The good thing about GPL is that it allows only the most basic commercial use of free software without giving back to the community of coders who created the software. (An OEM selling PC's pre-loaded with Linux doesn't have to give back, for instance. The bad thing is, it's so far reaching that it's rather scary to commercial enterprises, so they'll tend to avoid GPL. Which means that if the GPL programs are the best available (gcc definitely is; Linux might be), available commercial products are likely to be second rate because they used something else as a starting point. Quite often, we won't see free programs that adequately cover the more specialized needs either.

      LGPL is a nice compromise in-between. You can't just grab the code and start modifying, unless you are planning to give it back to the community. But you can _use_ it without risking your rights to your own work.
  • by Spoing ( 152917 ) on Thursday February 07, 2002 @09:53AM (#2967310) Homepage
    With the LGPL, as I understand it, you can...
    1. Package an unmodified Wine in with your Windows app.
    2. Compile against unmodified Winelibs to port your Windows app.
    3. Make changes to any part of Wine.

    The only resonsibility anyone has under the LGPL is is to provide the modified LGPLed part of Wine to those who;

    1. Ask for it.
    2. Have recieved the binary (as a paid customer or if provided at no dollar cost).
    3. Are willing to pay a nominal fee for the effort to provide the source (optional).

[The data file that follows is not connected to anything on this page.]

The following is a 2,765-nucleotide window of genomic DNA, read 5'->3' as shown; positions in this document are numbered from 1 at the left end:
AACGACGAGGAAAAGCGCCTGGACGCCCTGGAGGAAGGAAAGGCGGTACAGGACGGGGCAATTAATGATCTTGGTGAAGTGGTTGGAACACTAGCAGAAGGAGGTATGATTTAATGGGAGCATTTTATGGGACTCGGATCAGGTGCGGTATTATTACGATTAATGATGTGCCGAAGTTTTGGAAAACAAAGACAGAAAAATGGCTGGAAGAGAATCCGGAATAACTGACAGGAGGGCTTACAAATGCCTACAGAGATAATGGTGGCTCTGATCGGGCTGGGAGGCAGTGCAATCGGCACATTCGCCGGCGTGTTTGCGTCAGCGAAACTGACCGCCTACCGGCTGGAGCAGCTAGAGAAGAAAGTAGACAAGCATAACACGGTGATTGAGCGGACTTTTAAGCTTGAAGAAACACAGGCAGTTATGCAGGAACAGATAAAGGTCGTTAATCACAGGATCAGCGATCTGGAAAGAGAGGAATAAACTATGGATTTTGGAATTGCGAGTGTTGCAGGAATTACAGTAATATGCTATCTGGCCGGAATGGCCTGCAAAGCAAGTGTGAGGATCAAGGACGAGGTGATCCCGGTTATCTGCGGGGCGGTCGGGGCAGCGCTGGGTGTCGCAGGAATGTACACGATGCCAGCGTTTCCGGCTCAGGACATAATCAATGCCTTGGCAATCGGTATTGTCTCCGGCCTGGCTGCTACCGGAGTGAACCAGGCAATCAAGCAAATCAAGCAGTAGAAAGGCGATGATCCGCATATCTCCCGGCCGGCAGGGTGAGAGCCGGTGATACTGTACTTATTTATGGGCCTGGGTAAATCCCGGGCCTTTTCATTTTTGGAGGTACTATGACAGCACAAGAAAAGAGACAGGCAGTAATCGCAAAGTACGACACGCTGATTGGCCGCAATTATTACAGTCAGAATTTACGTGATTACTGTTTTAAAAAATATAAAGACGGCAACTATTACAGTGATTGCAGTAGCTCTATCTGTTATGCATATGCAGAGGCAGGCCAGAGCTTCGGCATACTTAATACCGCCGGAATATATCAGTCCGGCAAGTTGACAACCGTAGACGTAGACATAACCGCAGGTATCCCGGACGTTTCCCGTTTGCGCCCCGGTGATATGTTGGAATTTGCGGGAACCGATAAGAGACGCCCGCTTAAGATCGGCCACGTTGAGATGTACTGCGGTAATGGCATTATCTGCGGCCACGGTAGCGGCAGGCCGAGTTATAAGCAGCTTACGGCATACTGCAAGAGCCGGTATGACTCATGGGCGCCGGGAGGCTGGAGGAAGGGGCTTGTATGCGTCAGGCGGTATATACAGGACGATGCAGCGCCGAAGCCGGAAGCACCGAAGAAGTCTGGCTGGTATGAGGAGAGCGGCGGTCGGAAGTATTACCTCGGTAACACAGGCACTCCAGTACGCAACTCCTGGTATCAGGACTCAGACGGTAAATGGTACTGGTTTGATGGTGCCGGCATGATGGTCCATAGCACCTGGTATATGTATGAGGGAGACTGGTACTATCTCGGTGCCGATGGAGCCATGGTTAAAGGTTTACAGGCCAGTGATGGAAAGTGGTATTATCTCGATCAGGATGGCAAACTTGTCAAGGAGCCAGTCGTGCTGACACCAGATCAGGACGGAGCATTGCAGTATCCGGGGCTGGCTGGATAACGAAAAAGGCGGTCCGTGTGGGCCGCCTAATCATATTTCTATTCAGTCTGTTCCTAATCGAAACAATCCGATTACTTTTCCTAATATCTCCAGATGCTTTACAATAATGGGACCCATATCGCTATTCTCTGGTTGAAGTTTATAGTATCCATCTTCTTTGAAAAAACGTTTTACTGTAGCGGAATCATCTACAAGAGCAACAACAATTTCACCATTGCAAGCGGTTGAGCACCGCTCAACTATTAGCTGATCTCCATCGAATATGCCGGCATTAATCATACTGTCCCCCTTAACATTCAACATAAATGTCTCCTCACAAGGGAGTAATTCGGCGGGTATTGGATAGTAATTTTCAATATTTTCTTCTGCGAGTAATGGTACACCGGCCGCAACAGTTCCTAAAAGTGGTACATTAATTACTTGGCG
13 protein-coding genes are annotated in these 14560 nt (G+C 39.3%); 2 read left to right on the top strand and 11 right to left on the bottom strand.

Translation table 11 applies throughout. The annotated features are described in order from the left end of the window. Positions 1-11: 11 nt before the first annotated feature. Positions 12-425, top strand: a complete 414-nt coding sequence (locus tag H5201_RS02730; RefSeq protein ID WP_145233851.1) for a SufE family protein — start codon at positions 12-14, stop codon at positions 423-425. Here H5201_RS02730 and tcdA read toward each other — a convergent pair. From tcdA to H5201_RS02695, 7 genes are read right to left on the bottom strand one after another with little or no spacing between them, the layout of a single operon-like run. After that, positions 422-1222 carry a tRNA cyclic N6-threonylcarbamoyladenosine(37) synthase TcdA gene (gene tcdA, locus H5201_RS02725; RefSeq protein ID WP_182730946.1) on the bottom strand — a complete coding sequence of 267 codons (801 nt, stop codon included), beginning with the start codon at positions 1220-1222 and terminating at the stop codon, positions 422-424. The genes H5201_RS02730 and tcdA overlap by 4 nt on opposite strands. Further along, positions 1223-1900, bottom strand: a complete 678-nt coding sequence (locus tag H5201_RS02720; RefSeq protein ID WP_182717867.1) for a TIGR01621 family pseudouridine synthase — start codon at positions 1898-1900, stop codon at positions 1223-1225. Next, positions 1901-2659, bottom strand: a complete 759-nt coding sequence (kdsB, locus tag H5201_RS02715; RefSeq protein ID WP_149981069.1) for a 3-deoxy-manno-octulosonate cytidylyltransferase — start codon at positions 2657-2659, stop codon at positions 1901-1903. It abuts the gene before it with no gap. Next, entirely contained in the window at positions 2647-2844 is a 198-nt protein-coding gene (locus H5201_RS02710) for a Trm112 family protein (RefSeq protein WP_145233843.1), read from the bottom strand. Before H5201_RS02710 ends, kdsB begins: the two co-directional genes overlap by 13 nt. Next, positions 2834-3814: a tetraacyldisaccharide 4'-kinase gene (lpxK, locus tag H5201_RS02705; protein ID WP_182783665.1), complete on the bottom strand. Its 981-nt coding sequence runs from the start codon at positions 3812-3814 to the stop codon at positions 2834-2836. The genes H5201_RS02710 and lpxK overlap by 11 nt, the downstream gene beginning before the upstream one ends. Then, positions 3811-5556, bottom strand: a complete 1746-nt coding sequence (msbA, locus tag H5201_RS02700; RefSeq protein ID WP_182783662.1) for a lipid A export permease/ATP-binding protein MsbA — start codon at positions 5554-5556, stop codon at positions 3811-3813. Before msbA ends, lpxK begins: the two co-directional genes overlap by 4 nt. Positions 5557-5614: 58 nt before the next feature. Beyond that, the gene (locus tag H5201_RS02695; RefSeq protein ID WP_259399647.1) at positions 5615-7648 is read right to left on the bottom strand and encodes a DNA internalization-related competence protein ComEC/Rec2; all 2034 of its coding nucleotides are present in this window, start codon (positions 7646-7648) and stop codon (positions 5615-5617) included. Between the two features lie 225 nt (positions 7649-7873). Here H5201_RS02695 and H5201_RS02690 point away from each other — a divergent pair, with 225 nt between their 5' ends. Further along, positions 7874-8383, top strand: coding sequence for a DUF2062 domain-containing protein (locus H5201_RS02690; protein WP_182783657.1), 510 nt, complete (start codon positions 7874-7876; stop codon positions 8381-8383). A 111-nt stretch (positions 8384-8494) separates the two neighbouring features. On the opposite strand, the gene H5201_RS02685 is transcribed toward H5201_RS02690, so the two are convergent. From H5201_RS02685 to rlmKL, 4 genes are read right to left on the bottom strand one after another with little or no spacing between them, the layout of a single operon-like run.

The only problem I see with this is if a company makes substantial changes to the LGPLed source, and they are unwilling/incapable to seperate the parts they want to keep for themselves into little propriatory modules, they would have an attitude problem.

    Since patches to the LGPLed parts could be used as hooks to link in the propriatory modules, it does not seem like a dire problem for a half decient programmer. After all, they get the rest of Wine/Winelib for no dollar cost or effort.

    • Perhaps this stems from my lack of understanding of LGPL, but I don't see how this really keeps anybody who is determined to take their proprietary mods to themselves. If you need foo() and foo() is broken or missing in the library, you just create a wrapper library which has your implementation of foo and just hands off to WINE for everything else. It might not be a bad way in general to deal with the incompatibilities of WINE and WIN32.

      It seems to m that at best it gives the engineers (who tend to understand better the contributions of the community) an excuse to keep their employers from freeloading. Or it may cause some people with vestigal senses of fairness to balk. The intent of GPL and LGPL, as I read them, is to create a kind of social contract between the creators of software and people who would modify and redistribute it, that ensures fairness through the mechanism of granting certain inalienable rights to the user. To work around the limitations of LGPL would require a deliberate act to disrupt this fairness, something which people might scruple not to do where they might not scruple given a license had in implicit invitation to do so.
  • To me it always seemed the strangest part of the LGPL license was a requirement to either use shared object libraries or to supply the object files so your propprietary software can be re-linked with a new version of libfoo.a.

    Is there an intermediate license which requires that your changes to a library's code be shared, but don't require you to supply the user with the ability to "improve" the program you ship?
    • Apparently the common solution is to add a paragraph of "exceptions" to the start of the LGPL and say this is your license. The exceptions basically say "as a special exception to the following rules, you can statically link your program with the library and release it without source".

      I don't like this, it is another license, and as far as I can tell the vast majority of people writing LGPL would be happy with this modification. I wish there was an official modification of LGPL to say this.